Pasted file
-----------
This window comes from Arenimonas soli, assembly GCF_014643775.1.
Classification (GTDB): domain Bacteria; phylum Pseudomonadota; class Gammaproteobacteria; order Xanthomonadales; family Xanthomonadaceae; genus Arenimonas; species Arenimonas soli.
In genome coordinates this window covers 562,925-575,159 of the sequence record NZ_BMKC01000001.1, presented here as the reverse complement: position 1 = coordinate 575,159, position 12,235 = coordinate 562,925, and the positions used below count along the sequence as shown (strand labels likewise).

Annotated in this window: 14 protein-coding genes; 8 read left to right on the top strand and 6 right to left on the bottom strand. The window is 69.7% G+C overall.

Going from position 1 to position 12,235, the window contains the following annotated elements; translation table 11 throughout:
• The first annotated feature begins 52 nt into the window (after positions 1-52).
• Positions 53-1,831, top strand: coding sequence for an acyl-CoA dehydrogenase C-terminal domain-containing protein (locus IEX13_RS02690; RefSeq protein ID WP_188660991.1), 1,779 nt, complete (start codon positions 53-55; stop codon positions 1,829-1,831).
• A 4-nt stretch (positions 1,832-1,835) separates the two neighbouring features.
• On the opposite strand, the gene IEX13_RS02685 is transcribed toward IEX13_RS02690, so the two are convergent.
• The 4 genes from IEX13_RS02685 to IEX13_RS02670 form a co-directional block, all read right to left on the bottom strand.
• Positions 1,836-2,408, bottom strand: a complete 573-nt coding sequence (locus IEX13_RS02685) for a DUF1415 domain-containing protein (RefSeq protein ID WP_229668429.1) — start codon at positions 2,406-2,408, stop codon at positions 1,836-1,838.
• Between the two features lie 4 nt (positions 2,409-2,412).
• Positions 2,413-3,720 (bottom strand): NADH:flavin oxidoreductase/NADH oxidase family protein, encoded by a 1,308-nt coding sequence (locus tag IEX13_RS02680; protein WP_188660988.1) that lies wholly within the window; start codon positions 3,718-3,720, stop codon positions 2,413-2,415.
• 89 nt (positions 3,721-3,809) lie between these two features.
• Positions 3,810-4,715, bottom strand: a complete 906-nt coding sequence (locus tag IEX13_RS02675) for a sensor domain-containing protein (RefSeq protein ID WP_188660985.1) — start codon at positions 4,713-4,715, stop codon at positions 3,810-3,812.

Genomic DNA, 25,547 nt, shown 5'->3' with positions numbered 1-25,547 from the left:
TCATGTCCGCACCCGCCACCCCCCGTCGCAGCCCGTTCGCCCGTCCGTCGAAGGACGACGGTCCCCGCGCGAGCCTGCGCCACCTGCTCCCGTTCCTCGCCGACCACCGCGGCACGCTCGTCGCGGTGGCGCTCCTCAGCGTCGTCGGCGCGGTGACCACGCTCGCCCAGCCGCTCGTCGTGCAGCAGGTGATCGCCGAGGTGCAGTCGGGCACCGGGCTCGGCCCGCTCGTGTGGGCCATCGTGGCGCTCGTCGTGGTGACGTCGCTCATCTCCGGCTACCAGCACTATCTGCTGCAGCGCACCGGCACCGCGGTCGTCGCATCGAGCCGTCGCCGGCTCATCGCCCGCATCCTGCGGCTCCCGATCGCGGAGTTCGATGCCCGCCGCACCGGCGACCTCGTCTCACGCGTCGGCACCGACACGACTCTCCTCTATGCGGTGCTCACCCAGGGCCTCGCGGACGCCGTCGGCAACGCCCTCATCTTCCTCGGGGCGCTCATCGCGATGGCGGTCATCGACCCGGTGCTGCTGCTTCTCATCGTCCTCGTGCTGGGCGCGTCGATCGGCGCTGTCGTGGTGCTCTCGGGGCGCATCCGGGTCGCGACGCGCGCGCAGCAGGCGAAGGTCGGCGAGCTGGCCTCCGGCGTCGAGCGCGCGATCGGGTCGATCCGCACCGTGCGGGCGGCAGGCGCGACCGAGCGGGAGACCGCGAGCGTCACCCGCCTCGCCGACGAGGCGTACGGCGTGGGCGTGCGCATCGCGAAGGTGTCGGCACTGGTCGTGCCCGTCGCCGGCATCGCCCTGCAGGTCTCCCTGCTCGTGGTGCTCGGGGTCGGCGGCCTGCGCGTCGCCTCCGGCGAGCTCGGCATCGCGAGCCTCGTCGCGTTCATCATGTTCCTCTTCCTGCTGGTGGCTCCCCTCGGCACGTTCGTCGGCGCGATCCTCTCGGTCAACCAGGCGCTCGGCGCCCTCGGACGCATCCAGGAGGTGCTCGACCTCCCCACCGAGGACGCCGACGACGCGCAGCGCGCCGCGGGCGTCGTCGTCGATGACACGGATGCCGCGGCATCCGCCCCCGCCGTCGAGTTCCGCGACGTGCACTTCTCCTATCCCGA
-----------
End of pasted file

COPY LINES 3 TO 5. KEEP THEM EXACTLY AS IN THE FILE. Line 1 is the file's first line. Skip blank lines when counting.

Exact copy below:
In genome coordinates this window covers 562,925-575,159 of the sequence record NZ_BMKC01000001.1, presented here as the reverse complement: position 1 = coordinate 575,159, position 12,235 = coordinate 562,925, and the positions used below count along the sequence as shown (strand labels likewise).

Annotated in this window: 14 protein-coding genes; 8 read left to right on the top strand and 6 right to left on the bottom strand. The window is 69.7% G+C overall.

Going from position 1 to position 12,235, the window contains the following annotated elements; translation table 11 throughout: